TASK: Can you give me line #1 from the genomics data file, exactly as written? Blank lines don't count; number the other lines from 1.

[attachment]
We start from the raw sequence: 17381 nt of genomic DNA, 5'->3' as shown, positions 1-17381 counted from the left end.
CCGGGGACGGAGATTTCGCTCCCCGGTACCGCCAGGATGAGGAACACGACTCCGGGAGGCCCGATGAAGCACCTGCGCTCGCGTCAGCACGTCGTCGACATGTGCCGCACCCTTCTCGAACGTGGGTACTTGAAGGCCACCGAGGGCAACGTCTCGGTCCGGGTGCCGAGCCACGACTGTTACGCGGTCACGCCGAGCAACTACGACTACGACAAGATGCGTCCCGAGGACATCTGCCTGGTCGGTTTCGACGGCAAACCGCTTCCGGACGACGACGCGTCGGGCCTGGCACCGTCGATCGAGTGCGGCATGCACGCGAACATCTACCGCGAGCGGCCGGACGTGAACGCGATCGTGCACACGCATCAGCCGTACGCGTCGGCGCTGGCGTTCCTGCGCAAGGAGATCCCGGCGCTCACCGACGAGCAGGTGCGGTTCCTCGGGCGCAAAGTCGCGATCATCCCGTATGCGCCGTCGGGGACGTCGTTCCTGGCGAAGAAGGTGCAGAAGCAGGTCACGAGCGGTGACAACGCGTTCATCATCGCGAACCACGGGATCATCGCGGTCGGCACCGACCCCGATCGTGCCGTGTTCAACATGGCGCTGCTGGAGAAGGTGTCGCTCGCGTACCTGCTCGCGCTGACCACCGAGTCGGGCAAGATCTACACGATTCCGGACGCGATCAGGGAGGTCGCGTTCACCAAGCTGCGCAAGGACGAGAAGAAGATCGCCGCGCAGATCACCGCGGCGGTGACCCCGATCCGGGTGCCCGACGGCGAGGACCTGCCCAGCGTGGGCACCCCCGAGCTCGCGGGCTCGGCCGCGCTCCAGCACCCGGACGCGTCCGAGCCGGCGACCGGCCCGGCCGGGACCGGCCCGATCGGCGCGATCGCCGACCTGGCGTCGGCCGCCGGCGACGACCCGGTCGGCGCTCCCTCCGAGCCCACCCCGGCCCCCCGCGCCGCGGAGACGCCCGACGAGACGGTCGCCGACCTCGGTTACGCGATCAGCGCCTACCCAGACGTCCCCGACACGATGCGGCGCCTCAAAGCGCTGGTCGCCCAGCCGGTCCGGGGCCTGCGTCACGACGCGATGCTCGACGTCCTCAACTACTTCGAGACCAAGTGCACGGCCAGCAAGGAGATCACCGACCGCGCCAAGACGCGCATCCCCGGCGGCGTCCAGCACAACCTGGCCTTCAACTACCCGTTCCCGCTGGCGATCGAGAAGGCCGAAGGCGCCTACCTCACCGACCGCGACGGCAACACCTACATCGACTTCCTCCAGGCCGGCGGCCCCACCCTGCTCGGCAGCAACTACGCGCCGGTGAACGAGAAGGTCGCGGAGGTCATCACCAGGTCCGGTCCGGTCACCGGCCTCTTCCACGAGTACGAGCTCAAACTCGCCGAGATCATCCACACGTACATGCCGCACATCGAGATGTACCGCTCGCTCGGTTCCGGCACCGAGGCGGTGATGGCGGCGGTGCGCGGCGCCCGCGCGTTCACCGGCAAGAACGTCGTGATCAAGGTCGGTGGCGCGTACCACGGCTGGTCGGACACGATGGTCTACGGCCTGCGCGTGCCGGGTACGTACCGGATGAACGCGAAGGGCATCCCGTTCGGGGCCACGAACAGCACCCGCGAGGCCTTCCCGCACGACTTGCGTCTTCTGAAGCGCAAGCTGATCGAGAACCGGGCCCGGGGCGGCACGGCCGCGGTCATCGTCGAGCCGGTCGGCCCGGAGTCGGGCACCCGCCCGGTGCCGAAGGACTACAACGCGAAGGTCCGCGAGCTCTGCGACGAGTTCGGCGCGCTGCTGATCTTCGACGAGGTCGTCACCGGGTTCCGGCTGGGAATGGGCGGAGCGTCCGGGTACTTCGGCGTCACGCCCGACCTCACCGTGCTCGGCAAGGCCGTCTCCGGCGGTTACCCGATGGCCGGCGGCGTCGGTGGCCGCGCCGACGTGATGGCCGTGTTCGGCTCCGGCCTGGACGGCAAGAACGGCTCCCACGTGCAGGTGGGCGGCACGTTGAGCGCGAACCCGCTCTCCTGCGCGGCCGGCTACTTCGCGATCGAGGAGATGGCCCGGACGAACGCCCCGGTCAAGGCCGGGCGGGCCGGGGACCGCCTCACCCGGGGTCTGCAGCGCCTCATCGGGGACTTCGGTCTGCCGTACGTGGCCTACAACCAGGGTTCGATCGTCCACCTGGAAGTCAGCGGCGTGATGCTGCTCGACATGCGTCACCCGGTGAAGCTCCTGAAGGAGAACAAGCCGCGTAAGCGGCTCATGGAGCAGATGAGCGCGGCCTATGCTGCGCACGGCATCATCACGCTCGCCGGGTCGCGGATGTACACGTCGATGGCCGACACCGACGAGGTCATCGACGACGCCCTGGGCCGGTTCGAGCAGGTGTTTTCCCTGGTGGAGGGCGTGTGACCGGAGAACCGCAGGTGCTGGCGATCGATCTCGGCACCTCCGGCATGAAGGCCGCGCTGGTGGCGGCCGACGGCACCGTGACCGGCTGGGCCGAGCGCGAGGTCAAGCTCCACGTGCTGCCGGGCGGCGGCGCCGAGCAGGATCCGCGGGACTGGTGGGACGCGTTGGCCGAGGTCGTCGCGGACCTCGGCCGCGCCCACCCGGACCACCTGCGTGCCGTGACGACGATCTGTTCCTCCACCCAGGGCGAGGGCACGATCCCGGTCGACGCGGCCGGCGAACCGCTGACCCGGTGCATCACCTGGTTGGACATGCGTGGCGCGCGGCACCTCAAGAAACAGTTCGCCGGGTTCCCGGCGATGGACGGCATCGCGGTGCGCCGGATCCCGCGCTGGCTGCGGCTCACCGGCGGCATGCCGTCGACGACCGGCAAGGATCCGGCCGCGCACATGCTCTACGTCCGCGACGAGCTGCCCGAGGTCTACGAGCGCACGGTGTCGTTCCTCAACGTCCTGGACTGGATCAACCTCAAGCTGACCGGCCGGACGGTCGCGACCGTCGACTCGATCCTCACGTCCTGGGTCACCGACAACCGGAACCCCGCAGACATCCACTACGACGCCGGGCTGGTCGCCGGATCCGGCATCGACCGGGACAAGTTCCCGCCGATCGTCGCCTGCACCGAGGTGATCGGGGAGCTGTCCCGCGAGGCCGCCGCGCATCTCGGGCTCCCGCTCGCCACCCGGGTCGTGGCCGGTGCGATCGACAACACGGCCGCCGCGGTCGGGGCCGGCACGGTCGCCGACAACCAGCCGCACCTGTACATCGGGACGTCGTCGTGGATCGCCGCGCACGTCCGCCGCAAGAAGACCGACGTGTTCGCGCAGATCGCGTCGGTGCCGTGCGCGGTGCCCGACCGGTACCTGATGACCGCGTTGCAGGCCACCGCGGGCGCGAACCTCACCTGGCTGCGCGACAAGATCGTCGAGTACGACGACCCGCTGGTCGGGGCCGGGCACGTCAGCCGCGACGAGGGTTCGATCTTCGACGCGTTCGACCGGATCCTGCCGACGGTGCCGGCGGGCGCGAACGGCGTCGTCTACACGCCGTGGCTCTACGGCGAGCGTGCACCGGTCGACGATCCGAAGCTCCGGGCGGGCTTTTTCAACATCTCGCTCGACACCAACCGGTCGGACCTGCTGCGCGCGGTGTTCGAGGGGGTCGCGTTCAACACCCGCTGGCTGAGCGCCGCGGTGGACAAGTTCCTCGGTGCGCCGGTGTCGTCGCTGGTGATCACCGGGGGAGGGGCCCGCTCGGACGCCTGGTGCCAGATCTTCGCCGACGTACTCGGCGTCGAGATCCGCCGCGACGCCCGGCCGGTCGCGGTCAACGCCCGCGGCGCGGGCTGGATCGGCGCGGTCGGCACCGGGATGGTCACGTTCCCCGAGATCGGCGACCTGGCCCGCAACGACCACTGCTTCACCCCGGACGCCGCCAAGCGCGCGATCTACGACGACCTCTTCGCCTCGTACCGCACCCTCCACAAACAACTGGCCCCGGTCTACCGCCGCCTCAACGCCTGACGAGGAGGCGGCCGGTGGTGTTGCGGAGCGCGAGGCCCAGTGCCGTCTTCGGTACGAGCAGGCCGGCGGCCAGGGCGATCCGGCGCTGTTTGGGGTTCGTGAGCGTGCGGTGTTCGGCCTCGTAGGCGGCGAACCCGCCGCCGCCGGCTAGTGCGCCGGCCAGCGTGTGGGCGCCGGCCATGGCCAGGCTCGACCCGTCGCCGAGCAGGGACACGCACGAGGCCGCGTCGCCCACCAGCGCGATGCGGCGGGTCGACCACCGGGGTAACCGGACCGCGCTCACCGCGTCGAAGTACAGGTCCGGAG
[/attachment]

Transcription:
We start from the raw sequence: 17381 nt of genomic DNA, 5'->3' as shown, positions 1-17381 counted from the left end.